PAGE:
Preterm, or premature, labor is a common but potentially serious complication of some pregnancies. Preterm labor is characterized by labor that begins before the 37th week of gestation -- nearly 75% of preterm infants are born between 34 and 36 weeks gestation. Although you may not be at risk for preterm labor, it’s important to know the signs and symptoms in case something happens. Here’s a look at what you need to know about preterm labor.
Braxton Hicks Versus Real Contractions
Preterm labor is the result of uterine contractions that cause the cervix to open early. The uterus normally contracts during pregnancy, as it tightens sporadically through the entire nine months. Braxton-Hicks contractions are a sort of practice contraction, allowing the uterus to get ready for actual labor.
Many women don’t begin to feel Braxton-Hicks contractions until the third trimester, while others notice them as early as four months. Braxton-Hicks contractions are irregular and won’t open the surface of the cervix. They become more prominent when lying down or when the bladder is full. Contractions that are regular (e.g. every 8 to 10 minutes for at least an hour) or significantly more intense than Braxton Hicks may be a sign of preterm labor.
Warning Signs of Preterm Labor
In addition to contractions, be aware of other signs of preterm labor including:
- Leaking or gushing of watery vaginal fluid (may indicate that your water has broken)
- Menstrual-like cramps
- Abdominal cramps (with or without diarrhea)
- Five or more contractions within a 60-minute period
- Dull, lower back pain
- Sudden, discolored, or excessive discharge from the vagina
- Intense pelvic pressure (may indicate the baby pushing down)
- Leaking of bright red blood from the vagina
- Pain during urination (may also indicate bladder infection or UTI)
If you notice these signs of premature labor, contact your obstetrician or midwife immediately.
Risk Factors of Preterm Labor
Having the risk factors associated with preterm labor doesn’t necessarily mean you’ll experience preterm labor. It does, however, increase the chance of preterm complications and the importance of being aware of the signs.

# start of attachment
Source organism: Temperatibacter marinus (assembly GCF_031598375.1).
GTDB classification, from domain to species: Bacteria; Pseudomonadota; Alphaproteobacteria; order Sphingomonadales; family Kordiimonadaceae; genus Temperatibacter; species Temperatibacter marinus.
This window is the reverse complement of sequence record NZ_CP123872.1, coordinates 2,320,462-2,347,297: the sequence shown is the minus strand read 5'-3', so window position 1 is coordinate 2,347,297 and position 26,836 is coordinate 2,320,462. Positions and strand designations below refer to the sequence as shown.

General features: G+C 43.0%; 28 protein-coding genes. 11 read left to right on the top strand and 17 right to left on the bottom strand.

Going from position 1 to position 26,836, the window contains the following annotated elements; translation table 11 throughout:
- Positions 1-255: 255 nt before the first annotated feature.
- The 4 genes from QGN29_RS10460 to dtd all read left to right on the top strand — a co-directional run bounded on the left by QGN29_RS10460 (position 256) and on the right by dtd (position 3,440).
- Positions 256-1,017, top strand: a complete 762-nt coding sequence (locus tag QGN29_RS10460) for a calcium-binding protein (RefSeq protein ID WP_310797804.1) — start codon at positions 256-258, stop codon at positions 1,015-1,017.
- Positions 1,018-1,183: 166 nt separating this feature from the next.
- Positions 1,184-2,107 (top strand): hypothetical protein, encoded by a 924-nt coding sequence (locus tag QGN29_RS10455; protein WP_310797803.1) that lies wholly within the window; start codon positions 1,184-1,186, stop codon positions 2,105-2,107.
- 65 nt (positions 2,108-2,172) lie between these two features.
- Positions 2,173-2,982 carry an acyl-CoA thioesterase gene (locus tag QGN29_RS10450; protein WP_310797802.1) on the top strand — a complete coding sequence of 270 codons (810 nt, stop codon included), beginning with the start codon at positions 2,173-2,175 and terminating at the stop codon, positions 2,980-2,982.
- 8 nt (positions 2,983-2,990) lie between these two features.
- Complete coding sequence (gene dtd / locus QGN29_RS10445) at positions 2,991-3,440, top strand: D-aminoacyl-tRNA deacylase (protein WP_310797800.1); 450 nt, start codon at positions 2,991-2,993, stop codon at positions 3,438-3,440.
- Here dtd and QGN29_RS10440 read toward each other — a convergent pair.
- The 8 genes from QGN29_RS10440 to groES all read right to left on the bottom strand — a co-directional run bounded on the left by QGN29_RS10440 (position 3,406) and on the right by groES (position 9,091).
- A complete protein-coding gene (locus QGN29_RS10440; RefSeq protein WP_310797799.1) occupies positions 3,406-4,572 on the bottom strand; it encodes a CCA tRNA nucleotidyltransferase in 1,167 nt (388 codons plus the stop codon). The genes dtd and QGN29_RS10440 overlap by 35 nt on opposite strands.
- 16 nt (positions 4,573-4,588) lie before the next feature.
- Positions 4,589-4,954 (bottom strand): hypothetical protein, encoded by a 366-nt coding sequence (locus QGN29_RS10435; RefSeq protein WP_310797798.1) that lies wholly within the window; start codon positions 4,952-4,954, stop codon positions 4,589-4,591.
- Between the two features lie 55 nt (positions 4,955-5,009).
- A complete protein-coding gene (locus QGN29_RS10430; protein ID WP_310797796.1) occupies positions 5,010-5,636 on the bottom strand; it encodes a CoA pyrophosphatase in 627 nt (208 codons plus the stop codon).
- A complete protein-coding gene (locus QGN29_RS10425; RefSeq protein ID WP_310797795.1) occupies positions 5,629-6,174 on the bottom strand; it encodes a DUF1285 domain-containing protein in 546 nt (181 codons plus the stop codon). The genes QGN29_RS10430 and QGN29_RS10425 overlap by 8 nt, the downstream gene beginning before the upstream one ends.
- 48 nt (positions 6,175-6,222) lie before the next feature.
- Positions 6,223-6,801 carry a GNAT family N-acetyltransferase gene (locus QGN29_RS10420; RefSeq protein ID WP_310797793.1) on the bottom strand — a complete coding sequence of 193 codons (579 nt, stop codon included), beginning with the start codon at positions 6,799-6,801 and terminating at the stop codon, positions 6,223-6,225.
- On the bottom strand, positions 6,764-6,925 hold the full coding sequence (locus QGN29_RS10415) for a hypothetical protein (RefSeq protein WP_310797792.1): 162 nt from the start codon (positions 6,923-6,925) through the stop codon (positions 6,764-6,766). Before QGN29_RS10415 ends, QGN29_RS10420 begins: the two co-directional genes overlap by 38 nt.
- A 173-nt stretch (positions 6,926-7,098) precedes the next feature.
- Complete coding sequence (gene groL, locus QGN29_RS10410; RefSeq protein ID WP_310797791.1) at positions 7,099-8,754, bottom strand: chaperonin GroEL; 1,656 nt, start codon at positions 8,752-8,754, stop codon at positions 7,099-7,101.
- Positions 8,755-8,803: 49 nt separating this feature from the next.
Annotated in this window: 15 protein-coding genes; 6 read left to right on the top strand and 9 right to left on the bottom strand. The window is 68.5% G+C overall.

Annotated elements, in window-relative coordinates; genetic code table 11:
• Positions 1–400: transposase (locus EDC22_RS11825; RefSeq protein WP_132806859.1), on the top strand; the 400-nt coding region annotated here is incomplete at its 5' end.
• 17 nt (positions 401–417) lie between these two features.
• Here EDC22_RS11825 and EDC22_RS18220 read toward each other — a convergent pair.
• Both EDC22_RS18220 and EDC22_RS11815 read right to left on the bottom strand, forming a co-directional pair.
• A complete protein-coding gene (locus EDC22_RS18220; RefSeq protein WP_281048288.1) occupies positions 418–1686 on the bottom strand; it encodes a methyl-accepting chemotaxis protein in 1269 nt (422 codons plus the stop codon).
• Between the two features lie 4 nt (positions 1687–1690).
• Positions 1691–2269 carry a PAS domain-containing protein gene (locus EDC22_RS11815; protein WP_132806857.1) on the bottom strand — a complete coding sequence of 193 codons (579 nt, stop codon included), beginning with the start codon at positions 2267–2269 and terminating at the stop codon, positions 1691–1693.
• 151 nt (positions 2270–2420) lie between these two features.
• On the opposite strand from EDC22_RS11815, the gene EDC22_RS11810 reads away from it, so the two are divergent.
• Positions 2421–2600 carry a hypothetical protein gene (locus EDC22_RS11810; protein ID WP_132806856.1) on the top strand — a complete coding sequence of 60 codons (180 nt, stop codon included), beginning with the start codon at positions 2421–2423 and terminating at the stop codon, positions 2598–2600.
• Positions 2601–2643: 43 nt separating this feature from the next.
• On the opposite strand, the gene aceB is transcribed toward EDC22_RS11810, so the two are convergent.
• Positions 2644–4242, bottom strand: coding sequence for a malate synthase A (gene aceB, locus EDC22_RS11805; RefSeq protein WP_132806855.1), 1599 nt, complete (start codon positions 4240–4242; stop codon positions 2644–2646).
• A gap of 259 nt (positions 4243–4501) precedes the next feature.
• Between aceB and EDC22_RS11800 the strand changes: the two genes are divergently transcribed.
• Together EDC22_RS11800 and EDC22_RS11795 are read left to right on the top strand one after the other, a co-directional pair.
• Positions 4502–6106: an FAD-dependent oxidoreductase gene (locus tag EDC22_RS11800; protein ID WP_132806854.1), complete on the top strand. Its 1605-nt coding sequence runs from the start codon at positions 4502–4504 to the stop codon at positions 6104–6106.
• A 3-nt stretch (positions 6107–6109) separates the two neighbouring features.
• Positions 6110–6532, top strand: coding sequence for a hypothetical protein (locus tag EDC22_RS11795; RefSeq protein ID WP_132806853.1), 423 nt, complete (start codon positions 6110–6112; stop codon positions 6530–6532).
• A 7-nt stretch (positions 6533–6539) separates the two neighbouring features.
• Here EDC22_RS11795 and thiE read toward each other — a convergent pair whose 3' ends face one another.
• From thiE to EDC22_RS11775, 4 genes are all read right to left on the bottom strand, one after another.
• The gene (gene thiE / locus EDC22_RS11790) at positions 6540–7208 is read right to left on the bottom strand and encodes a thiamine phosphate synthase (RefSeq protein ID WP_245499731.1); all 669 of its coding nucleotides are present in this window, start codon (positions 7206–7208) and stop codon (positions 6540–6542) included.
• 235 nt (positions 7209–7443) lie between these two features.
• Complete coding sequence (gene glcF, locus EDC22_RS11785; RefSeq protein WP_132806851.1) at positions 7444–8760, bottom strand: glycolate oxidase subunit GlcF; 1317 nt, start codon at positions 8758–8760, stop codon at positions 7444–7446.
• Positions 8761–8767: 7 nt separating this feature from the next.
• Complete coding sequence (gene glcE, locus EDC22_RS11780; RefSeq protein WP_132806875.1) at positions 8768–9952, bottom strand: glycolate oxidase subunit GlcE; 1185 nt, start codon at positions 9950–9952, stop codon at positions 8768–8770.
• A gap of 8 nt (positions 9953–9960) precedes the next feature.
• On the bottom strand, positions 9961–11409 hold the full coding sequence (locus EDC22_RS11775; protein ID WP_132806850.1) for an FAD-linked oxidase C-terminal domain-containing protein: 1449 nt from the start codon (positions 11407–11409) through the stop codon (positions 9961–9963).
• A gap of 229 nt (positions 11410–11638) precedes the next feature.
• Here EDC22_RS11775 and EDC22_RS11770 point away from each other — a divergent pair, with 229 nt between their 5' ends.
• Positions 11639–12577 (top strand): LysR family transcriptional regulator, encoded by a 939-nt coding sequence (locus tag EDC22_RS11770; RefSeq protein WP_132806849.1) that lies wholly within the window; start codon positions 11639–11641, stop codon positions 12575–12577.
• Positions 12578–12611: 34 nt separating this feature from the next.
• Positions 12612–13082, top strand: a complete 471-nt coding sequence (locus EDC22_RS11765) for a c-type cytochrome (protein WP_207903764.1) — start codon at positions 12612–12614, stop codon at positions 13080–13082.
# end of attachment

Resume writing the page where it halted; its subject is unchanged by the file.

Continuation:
If you’ve experienced two or more second trimester miscarriages or abortions, preterm labor in previous pregnancies, an increased amount of amniotic fluid, or bleeding after the 20th week of gestation, you may be considered higher risk. Other risk factors include misshapen uterus, cervical cerclage (stitch) or abdominal surgery, prior LEEP procedure (to diagnosis/treat women with abnormal Pap tests) or cone biopsy, recurrent UTIs or bladder infections, fever of more than 101 degrees Fahrenheit during pregnancy, or dehydration.
You may also be at a greater risk for preterm labor if you’re pregnant with more than one baby or if your mother was prescribed diethylstilbestrol (DES) to prevent miscarriage while pregnant with you. Excessive emotional or physical stress, cigarette smoking, or the misuse of illegal, prescription, or recreational drugs may also lead to preterm labor.
Prevention of Preterm Labor
Early contractions may be controlled if treated immediately. Staying well hydrated keeps oxytocin levels at a normal rate, which helps control contractions. Treating minor infections, such as yeast infections or UTIs, can also help prevent preterm complications. Attending prenatal doctor appointments regularly and reporting any unusual symptoms will increase your chances of a safe and healthy pregnancy as well. Unfortunately, there’s no guaranteed means of preventing preterm labor or delivery.